An increase in popularity of foraging for food has raised health concerns as wildlife experts predict a bumper crop of mushrooms in the countryside this autumn.
Whether people are being driven to forage in search of a supply of cheap fresh food post-recession, or perhaps inspired by a glut of television shows about living off the land, the Yorkshire Wildlife Trust is one organisation that is reporting huge popularity of its foraging workshops.
Joanna Richards, the Trust’s communications officer, said: “Foraging seems to be growing in popularity. This may relate to changing habits linked to the recession, but I think that, generally, people are encouraged by wildlife and cookery programmes.
“Interest certainly is increasing for our own fungi identification events and many of the people attending these courses are interested in whether or not mushrooms are edible - something that can only truly be checked by picking them and taking them home to identify using a spore print and other methods.”
Autumn usually offers prime conditions for fungi - popular foraging fodder - and the Trust believes the recent wet weather could see a particularly strong growing season in the coming weeks, with over 5,000 species possibly on show.
Fungi that appears at this time of the year are the fruiting bodies of a vast underground network, which in many cases forms symbiotic relationships with the roots of plants. The often striking-looking mushrooms release spores to reproduce, adding a dash of colour to the autumnal countryside.
While they might make for an impressive visual spectacle, Miss Richards said it was important that people gained some expertise to ensure they are not picking mushrooms that could harm their health.
“There are thousands of types of mushrooms about which makes it difficult for people to know what they are picking. People are often nervous about what to pick and what the rules are and so want some guidance.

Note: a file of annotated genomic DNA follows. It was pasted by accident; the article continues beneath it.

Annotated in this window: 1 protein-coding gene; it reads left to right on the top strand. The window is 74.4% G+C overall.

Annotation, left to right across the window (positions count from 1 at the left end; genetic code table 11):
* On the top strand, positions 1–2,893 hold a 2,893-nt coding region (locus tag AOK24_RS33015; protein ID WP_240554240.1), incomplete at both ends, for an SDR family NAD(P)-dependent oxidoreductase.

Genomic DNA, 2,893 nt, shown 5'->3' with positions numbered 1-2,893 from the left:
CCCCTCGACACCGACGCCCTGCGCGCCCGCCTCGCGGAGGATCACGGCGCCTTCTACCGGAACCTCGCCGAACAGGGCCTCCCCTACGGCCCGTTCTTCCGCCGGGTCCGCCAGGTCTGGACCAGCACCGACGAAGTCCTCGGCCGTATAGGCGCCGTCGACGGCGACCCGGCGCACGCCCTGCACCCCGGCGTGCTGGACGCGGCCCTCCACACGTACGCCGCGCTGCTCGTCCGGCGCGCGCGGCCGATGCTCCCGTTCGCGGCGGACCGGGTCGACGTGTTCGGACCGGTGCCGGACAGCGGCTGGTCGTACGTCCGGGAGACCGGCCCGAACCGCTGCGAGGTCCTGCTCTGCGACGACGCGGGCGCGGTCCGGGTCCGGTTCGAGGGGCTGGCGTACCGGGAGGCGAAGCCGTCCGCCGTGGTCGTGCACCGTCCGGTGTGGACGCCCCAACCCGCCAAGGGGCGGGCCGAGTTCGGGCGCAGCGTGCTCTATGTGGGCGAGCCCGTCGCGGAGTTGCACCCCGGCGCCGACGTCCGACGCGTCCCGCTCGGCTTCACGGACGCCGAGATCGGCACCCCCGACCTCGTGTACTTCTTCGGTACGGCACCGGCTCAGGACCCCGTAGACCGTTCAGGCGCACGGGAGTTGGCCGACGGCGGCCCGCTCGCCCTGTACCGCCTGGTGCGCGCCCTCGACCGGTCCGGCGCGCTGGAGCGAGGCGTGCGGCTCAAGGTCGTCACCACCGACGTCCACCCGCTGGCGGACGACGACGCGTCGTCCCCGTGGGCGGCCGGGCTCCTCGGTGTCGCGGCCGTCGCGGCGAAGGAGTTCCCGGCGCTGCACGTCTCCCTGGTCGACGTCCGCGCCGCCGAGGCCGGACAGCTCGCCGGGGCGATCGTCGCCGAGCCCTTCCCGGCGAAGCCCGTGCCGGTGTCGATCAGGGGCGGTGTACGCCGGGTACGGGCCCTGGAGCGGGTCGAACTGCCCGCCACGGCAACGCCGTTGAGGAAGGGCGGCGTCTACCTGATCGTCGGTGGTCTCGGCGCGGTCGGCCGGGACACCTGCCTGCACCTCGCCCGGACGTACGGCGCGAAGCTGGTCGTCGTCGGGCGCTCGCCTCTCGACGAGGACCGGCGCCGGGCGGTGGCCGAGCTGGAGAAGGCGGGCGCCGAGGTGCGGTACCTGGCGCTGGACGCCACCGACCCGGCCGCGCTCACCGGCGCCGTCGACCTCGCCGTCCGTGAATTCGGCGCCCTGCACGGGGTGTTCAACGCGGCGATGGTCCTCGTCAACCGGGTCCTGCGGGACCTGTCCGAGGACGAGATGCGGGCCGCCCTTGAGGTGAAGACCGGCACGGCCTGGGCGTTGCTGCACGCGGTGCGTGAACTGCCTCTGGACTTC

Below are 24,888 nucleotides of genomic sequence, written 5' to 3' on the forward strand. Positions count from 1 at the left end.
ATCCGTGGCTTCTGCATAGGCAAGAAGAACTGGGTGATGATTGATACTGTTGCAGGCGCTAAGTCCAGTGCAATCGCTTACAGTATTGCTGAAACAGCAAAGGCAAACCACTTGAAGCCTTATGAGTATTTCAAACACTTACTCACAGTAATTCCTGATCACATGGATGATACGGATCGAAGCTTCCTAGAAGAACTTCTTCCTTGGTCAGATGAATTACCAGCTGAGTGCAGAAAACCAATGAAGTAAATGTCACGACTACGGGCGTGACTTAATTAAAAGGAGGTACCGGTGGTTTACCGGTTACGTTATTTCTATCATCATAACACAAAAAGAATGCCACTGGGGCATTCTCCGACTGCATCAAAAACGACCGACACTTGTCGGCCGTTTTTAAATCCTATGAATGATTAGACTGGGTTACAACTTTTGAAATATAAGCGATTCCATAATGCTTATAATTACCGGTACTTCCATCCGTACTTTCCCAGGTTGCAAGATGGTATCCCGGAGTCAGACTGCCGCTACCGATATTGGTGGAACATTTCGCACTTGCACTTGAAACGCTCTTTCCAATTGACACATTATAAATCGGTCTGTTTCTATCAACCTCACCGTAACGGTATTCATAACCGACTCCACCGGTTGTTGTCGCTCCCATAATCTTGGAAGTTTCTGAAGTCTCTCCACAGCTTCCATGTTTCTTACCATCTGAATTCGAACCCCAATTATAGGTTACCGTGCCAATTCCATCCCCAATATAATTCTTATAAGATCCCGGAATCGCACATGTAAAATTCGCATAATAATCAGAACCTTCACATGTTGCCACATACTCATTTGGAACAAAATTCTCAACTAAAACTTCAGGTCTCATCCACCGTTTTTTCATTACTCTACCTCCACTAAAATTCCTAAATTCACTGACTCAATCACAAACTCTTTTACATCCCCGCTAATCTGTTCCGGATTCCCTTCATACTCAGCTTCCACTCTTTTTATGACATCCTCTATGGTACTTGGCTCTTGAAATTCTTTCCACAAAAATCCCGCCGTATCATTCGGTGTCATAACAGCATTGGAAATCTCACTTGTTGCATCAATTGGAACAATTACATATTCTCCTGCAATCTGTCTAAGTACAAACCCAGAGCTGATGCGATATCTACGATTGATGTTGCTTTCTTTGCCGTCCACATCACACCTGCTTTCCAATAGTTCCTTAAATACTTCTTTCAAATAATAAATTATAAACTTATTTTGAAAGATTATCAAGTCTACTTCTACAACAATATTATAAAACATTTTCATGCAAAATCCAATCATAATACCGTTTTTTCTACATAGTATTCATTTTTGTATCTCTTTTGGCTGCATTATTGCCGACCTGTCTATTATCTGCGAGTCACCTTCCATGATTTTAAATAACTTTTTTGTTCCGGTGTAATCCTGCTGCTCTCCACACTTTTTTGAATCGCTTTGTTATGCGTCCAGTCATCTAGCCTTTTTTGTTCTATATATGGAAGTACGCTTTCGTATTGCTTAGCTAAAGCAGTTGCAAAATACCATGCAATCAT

“Generally we would suggest only harvesting a little of anything, so that plenty is left for wildlife, reproduction and others to enjoy and to avoid picking in nature reserves or protected areas where certain laws might apply.”
Despite its low profile in the conservation world, fungi is vital to ecosystems and is considered to be in urgent need of conservation, a task the Yorkshire Wildlife Trust has been able to carry out across its nature reserves with the help of more than £400,000 in grant funding from the People’s Postcode Lottery.
The Trust runs occasional day-long courses held by fungi expert Patrick Harding. Mr Harding, of Sheffield, is the author of numerous books which help newcomers identify edible mushrooms and he urged those interested in foraging to do their homework.
“You need to go on a course and talk to an expert,” he said.
“You can rely on books but you need to know how to use them. Mushrooms change size, shape and colour and it can be dependent on where they are growing.
“It’s a whole new ball game for a lot of people and unfortunately if you make a really bad decision with fungi you are dead.”
Yorkshire Wildlife Trust is holding a couple of guided walks in West Yorkshire, including one later this week, to give people more information about what to look for when foraging for fungi.
A grassland fungi walk takes place at Broadhead Clough Nature Reserve near Hebden Bridge on Friday, and a second event for children will be staged at Stirley Community Farm, Huddersfield, on Thursday, October 30.
For more information, call the Trust on 01904 659570.